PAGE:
Praise God that He does not leave us alone, wandering about the battlefield like soldiers with amnesia! Much more patient that a drill sergeant, He teaches the same lesson over and over in different ways, presenting me with weapons and showing me how to use them.
Here are a few of these scripture weapons:
Hebrews 12:1-3, in particular the command to “fix my eyes on Jesus” from verse 2. Sometimes a reminder is enough to prepare me for the next tug of the world. Way back when I was taking driver’s ed, one of the students in my car needed a constant reminder to “watch the road.” Scary! Those prompts kept us alive, though. Fixing my eyes on Jesus helps me win the battle.
When Proverbs 3:5-6 “insisted” on becoming my 2020 verse of the year, I admit I was disappointed. Why this oldie instead of something new and challenging? Ha! I had no idea how pertinent this advice would be in 2020! I can’t pretend to understand what’s going on right now or know how it will play out, but God does, and I need a constant reminder to lean on Him. I need to submit to Him in everything–not an easy task, but so important for straight paths and winning my battles. (Preaching to myself again–I’ve forgotten this verse lately!)
The book of Revelation has encouraged me lately. In particular, Chuck Swindoll’s Living Insights Commentary has helped me see in more graphic ways the reality of what’s become a platitude: God is in control. Oh, how the enemy wants me to think I need to be in control, or certain politicians should or shouldn’t be in control! There are so many weapons here in skirmishes of Imagination Inflation that I had trouble choosing. Here’s a sample from page 107 in the application of Revelation 5:1-14:
The One who is worthy to exercise judgment and rule over the earth will accomplish His will through your life. Human history is littered with the wreckage of failed attempts to fix humanity’s problems, but we can turn to Christ, who has paid the price to bring about a glorious future. When we trust in Christ instead of ourselves, the evil and opposition of the world seems much less daunting. It’s all subject to Him! When we see His brilliant splendor looming on the horizon, we can endure this present darkness with ever-increasing hope.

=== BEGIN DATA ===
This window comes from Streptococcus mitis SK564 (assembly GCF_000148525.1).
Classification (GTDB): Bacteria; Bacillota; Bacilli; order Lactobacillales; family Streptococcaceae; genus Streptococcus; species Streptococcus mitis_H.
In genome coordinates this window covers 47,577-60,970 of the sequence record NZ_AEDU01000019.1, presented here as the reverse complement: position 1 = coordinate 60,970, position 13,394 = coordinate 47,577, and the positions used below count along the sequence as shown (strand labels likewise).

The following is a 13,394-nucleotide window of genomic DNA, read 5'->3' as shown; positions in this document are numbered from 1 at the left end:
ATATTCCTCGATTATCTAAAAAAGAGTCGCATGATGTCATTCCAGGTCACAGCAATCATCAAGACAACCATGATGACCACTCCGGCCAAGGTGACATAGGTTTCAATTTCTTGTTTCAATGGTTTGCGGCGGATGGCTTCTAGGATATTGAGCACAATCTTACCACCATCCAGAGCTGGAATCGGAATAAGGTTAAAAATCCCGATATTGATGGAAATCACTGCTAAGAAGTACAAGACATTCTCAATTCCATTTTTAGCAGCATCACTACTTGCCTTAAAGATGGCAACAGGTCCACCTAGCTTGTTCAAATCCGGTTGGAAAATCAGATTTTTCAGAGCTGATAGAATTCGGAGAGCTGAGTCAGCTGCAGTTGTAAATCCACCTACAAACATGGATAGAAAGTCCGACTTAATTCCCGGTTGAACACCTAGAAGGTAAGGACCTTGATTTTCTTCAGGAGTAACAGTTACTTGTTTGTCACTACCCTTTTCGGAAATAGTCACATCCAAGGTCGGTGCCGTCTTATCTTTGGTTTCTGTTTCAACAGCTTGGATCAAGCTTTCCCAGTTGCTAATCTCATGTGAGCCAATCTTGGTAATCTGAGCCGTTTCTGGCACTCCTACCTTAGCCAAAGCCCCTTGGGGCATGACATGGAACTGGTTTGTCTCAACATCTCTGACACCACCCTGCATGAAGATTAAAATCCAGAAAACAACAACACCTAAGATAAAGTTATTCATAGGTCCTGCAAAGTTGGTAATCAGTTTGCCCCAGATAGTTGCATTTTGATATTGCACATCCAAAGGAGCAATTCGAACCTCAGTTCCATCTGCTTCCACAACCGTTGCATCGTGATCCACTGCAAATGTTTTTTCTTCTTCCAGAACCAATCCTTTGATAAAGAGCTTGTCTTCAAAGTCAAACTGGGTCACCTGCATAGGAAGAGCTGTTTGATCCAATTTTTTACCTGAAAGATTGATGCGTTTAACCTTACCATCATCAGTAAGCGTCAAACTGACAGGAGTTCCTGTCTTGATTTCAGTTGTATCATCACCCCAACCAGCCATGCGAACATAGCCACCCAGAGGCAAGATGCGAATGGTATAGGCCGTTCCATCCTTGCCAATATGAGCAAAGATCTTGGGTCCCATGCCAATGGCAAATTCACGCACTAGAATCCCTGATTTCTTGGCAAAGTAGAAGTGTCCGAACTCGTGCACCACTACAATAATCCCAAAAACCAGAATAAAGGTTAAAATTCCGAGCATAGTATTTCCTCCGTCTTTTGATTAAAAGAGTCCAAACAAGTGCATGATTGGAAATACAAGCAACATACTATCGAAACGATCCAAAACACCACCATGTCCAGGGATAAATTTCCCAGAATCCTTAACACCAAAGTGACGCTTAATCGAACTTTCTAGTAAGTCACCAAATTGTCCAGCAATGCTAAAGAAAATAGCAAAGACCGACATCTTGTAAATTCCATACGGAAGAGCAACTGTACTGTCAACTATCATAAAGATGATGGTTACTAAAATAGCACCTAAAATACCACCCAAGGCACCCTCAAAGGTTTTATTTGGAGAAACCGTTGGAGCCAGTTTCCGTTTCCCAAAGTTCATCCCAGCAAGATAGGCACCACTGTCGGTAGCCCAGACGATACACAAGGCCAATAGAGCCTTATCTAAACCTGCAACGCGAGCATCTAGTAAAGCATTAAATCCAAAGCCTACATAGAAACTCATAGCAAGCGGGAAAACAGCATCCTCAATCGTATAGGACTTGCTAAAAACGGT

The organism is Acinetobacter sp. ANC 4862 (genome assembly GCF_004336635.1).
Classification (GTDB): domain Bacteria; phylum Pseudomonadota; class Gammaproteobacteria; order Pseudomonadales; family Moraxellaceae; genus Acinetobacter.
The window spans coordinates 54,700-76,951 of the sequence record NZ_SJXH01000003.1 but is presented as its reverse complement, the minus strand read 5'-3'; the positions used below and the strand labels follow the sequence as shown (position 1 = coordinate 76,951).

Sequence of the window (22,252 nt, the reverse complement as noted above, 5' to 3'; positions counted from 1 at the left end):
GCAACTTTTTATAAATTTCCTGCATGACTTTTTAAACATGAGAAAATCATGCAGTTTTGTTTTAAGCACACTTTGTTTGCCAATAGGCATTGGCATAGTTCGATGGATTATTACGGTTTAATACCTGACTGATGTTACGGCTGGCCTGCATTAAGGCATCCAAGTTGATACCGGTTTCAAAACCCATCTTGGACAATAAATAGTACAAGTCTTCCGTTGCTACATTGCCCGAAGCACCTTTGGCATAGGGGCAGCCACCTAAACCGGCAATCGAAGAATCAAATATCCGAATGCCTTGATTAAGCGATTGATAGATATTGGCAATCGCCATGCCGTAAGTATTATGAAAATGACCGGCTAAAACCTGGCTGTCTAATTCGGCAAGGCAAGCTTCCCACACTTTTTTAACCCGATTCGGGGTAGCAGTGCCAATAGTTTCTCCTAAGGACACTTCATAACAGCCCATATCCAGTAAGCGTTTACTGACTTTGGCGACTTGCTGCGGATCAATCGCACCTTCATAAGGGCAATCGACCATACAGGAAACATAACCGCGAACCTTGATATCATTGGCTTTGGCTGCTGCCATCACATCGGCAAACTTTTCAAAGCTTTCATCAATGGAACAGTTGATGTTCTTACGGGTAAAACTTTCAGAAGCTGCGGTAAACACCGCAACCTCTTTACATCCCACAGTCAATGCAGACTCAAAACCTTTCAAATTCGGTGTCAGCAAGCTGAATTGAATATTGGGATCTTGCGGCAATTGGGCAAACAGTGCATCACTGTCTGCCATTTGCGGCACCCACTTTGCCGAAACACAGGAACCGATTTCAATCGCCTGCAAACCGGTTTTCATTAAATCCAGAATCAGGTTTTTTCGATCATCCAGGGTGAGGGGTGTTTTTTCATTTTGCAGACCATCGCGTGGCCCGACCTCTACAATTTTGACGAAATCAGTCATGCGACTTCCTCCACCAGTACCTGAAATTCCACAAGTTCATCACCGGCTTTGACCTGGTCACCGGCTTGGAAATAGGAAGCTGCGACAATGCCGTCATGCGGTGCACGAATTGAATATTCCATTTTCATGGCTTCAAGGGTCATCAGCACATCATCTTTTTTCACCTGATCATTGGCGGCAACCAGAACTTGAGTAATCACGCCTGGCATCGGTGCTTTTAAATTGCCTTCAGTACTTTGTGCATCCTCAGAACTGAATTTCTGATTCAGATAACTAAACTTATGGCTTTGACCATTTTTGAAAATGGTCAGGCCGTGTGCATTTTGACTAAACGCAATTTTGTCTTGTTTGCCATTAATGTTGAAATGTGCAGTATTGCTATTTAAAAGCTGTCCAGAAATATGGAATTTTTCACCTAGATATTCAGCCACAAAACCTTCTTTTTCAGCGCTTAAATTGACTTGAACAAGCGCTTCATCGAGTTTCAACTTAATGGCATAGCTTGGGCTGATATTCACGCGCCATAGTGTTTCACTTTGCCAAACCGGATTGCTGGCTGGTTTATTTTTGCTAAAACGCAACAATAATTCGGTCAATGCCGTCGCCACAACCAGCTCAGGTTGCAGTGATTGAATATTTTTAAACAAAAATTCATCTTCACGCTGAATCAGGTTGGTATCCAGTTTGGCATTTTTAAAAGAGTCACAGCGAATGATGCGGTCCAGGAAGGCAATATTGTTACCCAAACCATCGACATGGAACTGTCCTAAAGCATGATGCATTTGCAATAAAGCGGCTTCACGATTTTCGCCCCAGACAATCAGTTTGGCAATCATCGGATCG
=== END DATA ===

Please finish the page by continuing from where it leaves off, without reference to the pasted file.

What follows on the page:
It’s been quite a while since I posted as the Singing Dog Walker! Today I’d like to share about being sung to, in other words, serenaded.
It didn’t happen while walking Angie, one of the few excuses for leaving home these days. Poor Angie doesn’t like social distancing one bit. Or maybe I’m the one who doesn’t like it. Frankly, it’s both of us! Angie strains and prances when she sees someone she wants to greet or would like to pet her. I just do it inwardly. Angie, the extrovert, and her introverted mom both miss socializing.
I have not decluttered, learned calligraphy, or studied New Testament Greek.
Good days have a structure revolving around virtual Bible studies and prayer interludes provided by local churches, two or three walks with Angie, a smidgen of editing, a good dinner (and probably too many desserts and news broadcasts).
Occasionally, when the balance tips toward too much news, I have to crank up the worship music instead. Or open my Bible. Soon, perspective is restored.
For the time being.
But God’s Word, whether read or sung, is one of our powerful weapons.
I believe it.
Recently, I’ve experienced it.
It’s obvious the enemy wants to sow discouragement, fear, and even despair. Anything to squelch the light. Steal our joy. Make us want to hide away, silence our voices and pens, and re-emerge when our officials give the okay.
But music and God’s Word, paired with prayer, push me out of hiding.
In this challenging time, the Lord has reminded me powerfully that He will never fail me and will never forsake me. He is good. He showers me with His good gifts. Nothing can separate me from His love. He loves me and knows what’s on my mind at any moment, whether I am focused on Him or not. He is hearing and responding to blessings prayed over me decades before my birth and continuing today.
Just this morning, I awakened hearing “the Lord bless you and keep you” being sung in my heart. (Normally, I just look at the clock and justify more sleep.) A few days before, I heard words singing of the goodness of God.
What an amazing heavenly Father I have. He sings to me.
How can I not say, “This is the day You have made. I will rejoice and be glad in it”?